Similarly with livelong beliefs. One almost has to go back to 'Now I lay me down to sleep'"

Probably the greatest blessing of a belief free and largely shadow free upbringing. I don't have to unlearn anything, I can just find out what I want to learn and do so.

Tuesday, April 6, 2010


Spirituality - Beliefnet

I work in the most beautiful place in the world [Yosemite]. I feel a connection whenever I'm there, which is daily. It's a feeling that I am where I belong. I'm home.

If you quoted that to a random sample of English speaking people, and asked them to describe the feeling in a single word, the word would be spiritual in most cases regardless of religious preference or lack thereof.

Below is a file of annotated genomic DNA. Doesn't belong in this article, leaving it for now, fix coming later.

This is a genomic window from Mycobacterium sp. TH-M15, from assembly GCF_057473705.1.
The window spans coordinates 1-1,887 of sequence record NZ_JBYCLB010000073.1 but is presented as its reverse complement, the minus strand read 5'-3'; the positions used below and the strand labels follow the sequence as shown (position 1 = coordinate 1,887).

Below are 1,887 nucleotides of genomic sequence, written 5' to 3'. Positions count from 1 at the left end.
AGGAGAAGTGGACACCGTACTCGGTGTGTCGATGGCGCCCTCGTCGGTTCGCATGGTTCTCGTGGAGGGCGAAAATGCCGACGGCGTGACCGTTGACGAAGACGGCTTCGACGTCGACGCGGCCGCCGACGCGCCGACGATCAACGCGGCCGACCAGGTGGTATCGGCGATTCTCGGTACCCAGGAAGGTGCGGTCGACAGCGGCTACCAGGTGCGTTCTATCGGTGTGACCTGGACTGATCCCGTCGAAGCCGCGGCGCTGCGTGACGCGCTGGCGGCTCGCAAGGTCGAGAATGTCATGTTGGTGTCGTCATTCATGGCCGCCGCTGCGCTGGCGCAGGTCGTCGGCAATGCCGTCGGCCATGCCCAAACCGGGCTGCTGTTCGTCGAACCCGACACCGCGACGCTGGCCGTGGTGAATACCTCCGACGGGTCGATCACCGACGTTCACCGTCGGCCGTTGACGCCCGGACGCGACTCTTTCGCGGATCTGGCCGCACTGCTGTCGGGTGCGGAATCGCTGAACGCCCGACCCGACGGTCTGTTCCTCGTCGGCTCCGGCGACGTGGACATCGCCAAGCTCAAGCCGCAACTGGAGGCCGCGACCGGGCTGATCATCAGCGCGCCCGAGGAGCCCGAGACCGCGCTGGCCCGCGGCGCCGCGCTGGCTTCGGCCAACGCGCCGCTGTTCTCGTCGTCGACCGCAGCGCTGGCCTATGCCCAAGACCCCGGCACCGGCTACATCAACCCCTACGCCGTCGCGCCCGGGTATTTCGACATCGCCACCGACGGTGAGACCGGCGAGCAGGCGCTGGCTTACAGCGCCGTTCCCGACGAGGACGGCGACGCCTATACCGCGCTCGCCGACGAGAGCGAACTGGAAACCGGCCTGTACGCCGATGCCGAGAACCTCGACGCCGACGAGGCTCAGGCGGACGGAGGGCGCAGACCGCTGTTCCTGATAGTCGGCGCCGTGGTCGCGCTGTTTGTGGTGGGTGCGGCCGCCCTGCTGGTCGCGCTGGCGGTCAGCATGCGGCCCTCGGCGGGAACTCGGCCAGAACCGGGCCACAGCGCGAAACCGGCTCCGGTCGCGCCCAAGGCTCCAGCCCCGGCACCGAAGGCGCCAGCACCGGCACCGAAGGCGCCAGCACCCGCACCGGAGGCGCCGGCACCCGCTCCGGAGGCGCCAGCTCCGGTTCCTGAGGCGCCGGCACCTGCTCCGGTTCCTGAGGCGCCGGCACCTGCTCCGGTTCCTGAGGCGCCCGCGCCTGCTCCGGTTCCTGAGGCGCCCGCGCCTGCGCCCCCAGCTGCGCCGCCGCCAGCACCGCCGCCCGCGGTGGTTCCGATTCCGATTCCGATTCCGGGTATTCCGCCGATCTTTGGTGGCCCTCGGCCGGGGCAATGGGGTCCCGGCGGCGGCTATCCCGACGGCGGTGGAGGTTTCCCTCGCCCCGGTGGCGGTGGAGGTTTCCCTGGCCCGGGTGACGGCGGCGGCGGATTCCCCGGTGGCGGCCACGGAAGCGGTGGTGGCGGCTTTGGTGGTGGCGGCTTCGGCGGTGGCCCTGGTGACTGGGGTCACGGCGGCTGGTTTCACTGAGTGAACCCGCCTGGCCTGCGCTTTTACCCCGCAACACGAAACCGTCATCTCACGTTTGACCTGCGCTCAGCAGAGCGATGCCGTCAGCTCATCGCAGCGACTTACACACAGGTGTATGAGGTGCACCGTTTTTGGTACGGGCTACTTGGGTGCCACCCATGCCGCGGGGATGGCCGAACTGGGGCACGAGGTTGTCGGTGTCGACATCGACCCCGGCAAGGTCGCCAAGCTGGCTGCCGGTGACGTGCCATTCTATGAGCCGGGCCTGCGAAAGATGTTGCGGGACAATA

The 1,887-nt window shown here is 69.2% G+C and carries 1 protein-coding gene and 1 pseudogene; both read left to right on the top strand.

Trying to eliminate 'Spiritual' from their speech and damning its use as a purely religious word is a stupid and losing battle by atheist fundamentalists. Even for religious people spiritual will frequently be used in a secular context. Words acquire meaning by usage not by what Humpty-Dumpty wants them to mean."

I certainly agree with his assessment of Yosemite, if not his fundamentalism about it. However, it is a place where you can hardly ever turn around without encountering a spiritual moment. It is my nomination for Forrest Church's Cathedral of the World. There is something there for everybody.

Owning Your Own Shadow - Science & Religion - Beliefnet Community

Owning Your Own Shadow - Beliefnet

genetics and neuroscience are compellingly identifying that we have a dark side that cannot always be blamed on parents and society.